My daughter’s name, Evalaine, was conceived well before she was. Borne out of my desire to honor the past and press into the future, this portmanteau came to me during a bout of dreaming during one miscarriage or another.
For Ev did not come easily, just as life did not pass easily for the women for whom she is named.
She is not Eve, she is not first woman. She is not Evaline, the most common mispronunciation. She is a short “e” and a long “a,” the third syllable taking a little longer on the tongue than does a “lyn” or a “line,” a lengthening of time to bring her full name into being. Her name stretches like her long arms stretch for me in the morning.
Four grandmothers made us that then made her: Evelyn and Marian on my partner’s side, Van Reed and Lorraine on mine.
I only knew Evelyn and Marian for a short time at the end of their lives. Both widowed in their fifties, these two women lived life in opposing ways. From Marian I learned that fearing life looks easy to do, that I need to guard myself and Ev from such a tendency. From Evelyn I learned that art can matter right until the end, that writing and painting and searching don’t ever need to halt until one’s last breath. As she was dying, I sat by her tininess and read her poetry in hopes that even when she couldn’t see with her eyes, she could still see words dancing.
I knew Van Reed—”Grandma”—and Lorraine—“Nana”—for many years of my life, and though Van Reed lived much longer into my life, I consider Lorraine the one from whom I learned the most.
Van Reed, the oddest of Ev’s four namesake names, comes from a town name or a last name of someone in Ironton. I don’t know. We never talked about much. From Van Reed I learned about how to be afraid of love, how to fight to live on one’s own terms, and earlier on in my life, how to be outside.
I sit by a gazing ball in Grandma’s yard, the old farmhouse where she grew up white in the sun behind us. Tulips and daffodils warm in the sun. Jonas, her schnauzery mix nearby. Grandma is slight, petite, curly hair like mine, eyes kind and bright like my father’s. She rubs the spring flower under my cheek, the closest she gets to holding and hugging, but close enough just the same. The flower yellow like the Lifesavers she slips to me during Sunday services at Mickley’s Church where she will later be buried. We are warm and close. I am safe in the moment next to her. I roll down the hill, arrive at the bottom, close to the water pump she and her family used before the plumbing and paving came to Mauch Chunk Road. I am grassy and dizzy and breathless with joy.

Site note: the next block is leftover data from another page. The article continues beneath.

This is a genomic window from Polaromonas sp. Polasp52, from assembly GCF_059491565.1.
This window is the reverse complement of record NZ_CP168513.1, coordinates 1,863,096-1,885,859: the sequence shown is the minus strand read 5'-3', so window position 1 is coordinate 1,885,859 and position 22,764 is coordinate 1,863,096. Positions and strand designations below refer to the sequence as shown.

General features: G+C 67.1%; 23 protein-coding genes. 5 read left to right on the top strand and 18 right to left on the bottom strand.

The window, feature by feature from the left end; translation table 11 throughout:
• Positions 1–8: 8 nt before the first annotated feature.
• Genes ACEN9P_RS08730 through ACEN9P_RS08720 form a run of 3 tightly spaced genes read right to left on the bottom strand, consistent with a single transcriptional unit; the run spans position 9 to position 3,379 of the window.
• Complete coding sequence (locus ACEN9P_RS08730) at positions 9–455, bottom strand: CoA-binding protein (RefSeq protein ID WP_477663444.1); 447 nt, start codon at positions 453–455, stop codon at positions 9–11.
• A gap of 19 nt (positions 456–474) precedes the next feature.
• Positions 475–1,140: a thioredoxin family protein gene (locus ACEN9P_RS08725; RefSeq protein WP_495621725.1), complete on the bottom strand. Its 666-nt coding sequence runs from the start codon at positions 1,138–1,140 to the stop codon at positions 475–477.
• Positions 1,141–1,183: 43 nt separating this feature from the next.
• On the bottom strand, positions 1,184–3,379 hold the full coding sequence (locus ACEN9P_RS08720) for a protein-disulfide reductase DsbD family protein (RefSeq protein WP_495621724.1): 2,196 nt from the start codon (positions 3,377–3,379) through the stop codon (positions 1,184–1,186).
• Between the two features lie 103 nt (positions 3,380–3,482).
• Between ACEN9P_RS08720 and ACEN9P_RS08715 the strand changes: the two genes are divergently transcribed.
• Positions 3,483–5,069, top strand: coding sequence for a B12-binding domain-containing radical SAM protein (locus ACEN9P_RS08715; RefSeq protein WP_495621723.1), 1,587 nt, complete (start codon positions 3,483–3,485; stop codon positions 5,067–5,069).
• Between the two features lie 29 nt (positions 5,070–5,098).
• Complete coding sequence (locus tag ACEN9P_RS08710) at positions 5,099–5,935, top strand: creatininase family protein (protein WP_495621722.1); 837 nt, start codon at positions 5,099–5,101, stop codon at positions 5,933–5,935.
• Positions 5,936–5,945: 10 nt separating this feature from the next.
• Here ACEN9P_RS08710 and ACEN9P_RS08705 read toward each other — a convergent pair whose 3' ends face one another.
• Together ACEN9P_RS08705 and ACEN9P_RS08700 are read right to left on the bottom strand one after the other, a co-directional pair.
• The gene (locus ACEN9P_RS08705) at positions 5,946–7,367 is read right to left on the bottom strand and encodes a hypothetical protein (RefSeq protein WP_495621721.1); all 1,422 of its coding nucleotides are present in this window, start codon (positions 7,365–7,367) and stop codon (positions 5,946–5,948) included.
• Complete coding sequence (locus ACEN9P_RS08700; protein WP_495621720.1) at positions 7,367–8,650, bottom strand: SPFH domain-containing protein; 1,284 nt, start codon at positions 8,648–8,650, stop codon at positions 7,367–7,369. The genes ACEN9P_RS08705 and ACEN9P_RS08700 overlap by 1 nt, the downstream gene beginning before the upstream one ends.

Nana taught me joy and despair, how the two can live in one person. Nana taught me to yell bingo, to travel without a license to drive, to drink Coke only from a bottle. Her zip-up housedress, big glasses, and thinning hair float behind many of my memories, my stories—and now my daughter. She taught me thrift by making me drink my leftover Froot Loop milk later in the day. She taught me that a drop in visit is the best kind. She taught me that mourning a daughter’s early death will destroy a person. She taught me that shame hurts, even before one even can name it.
I lie on the rough carpet, crayons and paper in front of me. The ticking of Days of Our Lives sounds over the hourglass on the TV. Nana holds her spiral mini-notebook where she keeps track of the Daily Number and Big 4 from the past month; she looks for patterns where there are none. I am a good artist for my age. I love to draw realistic images. I draw a bottle of beer to give to my Pappy who is out in the kitchen, a long room that stretches to the cluttered doorway to get out back. When we go out, we go out the front door for our walks to Liberty Lunch. Nana, absorbed in her show, has not watched me drawing the bottle in black and yellow crayon. I am particularly proud of this picture, its attention to detail from memory. I present to her. She yells at me: “Why would you make that? You cannot give that to him.” I don’t know that my alcoholic Pappy is trying to quit drinking due to a diabetes diagnosis, that I have drawn his favorite thing, that he can no longer have his favorite thing. I stand in front of Nana, picture in hand, not knowing what to do with the paper. I do not want to throw it away. I want to give it out of love. My cheeks burn as I feel something I have not felt before this moment, something I will learn to name as “shame” only a few years later.
Evalaine. She will learn all of these things from me and from her blood: joy, shame, sorrow, love, anger, regret. From Marian, Evelyn, Van Reed, Lorraine, all ghosts hearkened every time I call for my daughter.
When others speak of sacrifice for children, they mean such an openness that lays a mother’s heart bare. Mediating the world for a child, helping her feel the hurt instead of salving it—this is what I can do for this girl child who carries the weight of her great-grandmothers every time she writes her name.
Evalaine loves to rub a dandelion under my chin to see if “I like butter.” She looks for a little yellow smear to indicate this taste, though I think we might be using the wrong flower. Right now all yellow flowers are the same to her.